Obviously God has a better idea for us. It is this. “Be kind and compassionate to one another, forgiving each other, just as in Christ God forgave you.” When faced with evil people who have hurt you, what should you do? Well, the best advice is ask God to handle the problem in His own way and then turn your attention toward your fellow believers. Immerse yourself in showering love and compassion on those who really need it and appreciate it. We know all about forgiveness. After all, we’re all recipients of Christ’s forgiveness won for us at the expense of His life. We didn’t ask for it. We don’t deserve it. None of us has earned it by our “good” behavior. No, Jesus earned it for us by dying for our sins—our bitterness, rage, anger, and malice on the cross. But, Paul also includes another word, compassion, that needs to be looked at a bit more closely. In the original language of the New Testament, this word “compassion” has as its core meaning: “coming from the gut.” Couple it with kindness, as Paul does, and you have a powerful picture of an all-encompassing kindness stemming from the core of your being which seeks to show itself in everything. It is often said that: “Christians aren’t perfect, just forgiven.” That’s true. But it is also true that Christians will exhibit a core goodness which overshadows their imperfections because they literally have the love of Christ in their gut!
So, whether you want to be or not, by God’s grace you are His role model on this earth! So show it! “Be imitators (literally “mimic”) of God, therefore, as dearly loved children and live a life of love, just as Christ loved us and gave himself up for us as a fragrant offering and sacrifice to God.”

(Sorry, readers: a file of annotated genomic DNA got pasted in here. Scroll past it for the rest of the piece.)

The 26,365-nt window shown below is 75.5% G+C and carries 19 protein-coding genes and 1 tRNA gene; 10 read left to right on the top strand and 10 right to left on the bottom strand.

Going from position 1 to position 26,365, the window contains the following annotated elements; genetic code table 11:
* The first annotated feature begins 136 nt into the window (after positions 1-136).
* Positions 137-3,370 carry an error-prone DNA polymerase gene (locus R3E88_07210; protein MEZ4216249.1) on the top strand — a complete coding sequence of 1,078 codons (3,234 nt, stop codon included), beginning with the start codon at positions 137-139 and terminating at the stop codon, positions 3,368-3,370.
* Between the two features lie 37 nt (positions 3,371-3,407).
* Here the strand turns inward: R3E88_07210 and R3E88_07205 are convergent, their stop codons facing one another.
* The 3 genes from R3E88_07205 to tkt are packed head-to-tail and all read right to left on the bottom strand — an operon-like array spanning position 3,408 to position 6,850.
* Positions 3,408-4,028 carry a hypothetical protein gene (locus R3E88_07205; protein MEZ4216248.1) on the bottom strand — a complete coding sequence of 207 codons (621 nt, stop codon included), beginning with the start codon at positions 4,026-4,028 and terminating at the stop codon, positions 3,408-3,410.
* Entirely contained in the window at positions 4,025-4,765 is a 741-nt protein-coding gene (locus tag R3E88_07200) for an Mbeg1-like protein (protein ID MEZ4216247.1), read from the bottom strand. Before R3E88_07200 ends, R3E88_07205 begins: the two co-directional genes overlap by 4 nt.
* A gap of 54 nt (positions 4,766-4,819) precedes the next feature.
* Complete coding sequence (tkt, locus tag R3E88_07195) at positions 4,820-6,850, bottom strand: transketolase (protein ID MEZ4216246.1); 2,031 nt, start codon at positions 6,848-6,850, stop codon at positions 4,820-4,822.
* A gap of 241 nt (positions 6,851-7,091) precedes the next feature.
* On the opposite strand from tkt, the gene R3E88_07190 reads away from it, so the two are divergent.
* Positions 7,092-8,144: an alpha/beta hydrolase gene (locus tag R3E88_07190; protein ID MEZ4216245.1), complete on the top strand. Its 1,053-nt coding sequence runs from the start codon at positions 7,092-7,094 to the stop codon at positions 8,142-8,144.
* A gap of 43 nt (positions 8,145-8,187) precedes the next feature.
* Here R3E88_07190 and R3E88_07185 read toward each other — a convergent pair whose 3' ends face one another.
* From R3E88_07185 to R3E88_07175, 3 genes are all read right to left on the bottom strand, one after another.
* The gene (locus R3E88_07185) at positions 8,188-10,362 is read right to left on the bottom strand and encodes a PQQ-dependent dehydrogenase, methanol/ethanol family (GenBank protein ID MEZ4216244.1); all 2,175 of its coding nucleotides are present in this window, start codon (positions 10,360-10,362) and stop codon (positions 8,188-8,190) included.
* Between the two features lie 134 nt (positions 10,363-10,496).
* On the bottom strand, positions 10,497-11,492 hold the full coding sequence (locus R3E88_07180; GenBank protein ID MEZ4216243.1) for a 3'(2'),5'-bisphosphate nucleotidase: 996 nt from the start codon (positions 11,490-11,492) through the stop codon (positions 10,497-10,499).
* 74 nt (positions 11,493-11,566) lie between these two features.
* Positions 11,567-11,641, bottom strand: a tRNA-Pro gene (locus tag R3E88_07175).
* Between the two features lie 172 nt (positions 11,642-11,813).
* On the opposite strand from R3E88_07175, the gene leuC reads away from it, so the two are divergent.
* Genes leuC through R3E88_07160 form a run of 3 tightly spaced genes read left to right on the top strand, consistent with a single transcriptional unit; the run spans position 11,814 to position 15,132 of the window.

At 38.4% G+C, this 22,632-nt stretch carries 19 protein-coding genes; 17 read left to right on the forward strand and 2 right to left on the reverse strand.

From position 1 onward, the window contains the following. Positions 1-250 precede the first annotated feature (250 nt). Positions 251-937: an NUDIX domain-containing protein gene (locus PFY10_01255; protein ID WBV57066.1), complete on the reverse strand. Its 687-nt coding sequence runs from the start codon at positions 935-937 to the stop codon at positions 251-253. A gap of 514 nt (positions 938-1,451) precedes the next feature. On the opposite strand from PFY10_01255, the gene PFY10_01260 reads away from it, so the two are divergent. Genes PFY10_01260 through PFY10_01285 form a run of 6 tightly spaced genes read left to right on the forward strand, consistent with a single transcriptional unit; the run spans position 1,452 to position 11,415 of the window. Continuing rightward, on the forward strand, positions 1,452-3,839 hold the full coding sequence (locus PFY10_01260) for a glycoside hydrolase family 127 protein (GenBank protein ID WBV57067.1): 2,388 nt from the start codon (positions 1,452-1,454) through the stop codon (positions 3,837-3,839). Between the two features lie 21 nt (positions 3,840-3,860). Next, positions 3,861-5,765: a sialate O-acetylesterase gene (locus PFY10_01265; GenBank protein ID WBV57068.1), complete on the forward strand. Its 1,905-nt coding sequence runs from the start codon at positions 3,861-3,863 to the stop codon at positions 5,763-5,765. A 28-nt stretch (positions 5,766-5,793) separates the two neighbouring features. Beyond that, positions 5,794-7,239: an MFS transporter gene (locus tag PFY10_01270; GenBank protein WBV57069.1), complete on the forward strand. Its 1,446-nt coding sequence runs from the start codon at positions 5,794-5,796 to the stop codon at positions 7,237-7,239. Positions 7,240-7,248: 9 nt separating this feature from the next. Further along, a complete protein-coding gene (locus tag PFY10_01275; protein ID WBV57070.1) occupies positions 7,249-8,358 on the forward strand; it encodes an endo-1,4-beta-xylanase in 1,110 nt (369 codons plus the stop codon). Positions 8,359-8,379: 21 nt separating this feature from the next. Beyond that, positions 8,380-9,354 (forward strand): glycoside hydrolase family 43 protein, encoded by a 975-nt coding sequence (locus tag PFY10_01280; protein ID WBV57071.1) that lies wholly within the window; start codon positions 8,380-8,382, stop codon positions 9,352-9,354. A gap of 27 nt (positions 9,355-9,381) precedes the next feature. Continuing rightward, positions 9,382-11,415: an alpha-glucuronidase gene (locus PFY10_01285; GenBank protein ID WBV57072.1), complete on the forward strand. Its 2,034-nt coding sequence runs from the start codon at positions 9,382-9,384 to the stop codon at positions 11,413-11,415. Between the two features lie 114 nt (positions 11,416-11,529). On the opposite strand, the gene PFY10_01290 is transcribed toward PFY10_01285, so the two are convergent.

The one role model who will never, ever, disappoint you is Jesus Christ. He never held a grudge. He never slandered another to build Himself up. He never let the ingratitude and hate of others lead Him into bitterness. Instead, He forgave and forgot our sins. From the core of His being He poured and pours forth love and compassion toward every single one of us. He not only talked the talk, but He also walked the walk. And by His grace He’s given you and me the power to do likewise! And when we do, when we value each fellow Christian as special to God, thereby sacrificing our pettiness on His altar of love, everyone sees the results. Even the unbelievers who have hurt us take note of our new-found status as role models for God. The result being—sometimes they, too, can learn to repent and change their way of life.
Are any of us up to this highest of callings? No. Not by ourselves. Nonetheless, since the Spirit has armed us with God’s grace, we really can strive to be such Godly role models. After all, doesn’t the Bible say: “I can do all things through Him Who gives me strength?” And doesn’t it also say: “With God all things are possible?” In conclusion, all I can say is: may our blessed Savior grant such power of Godly life unto us all! Amen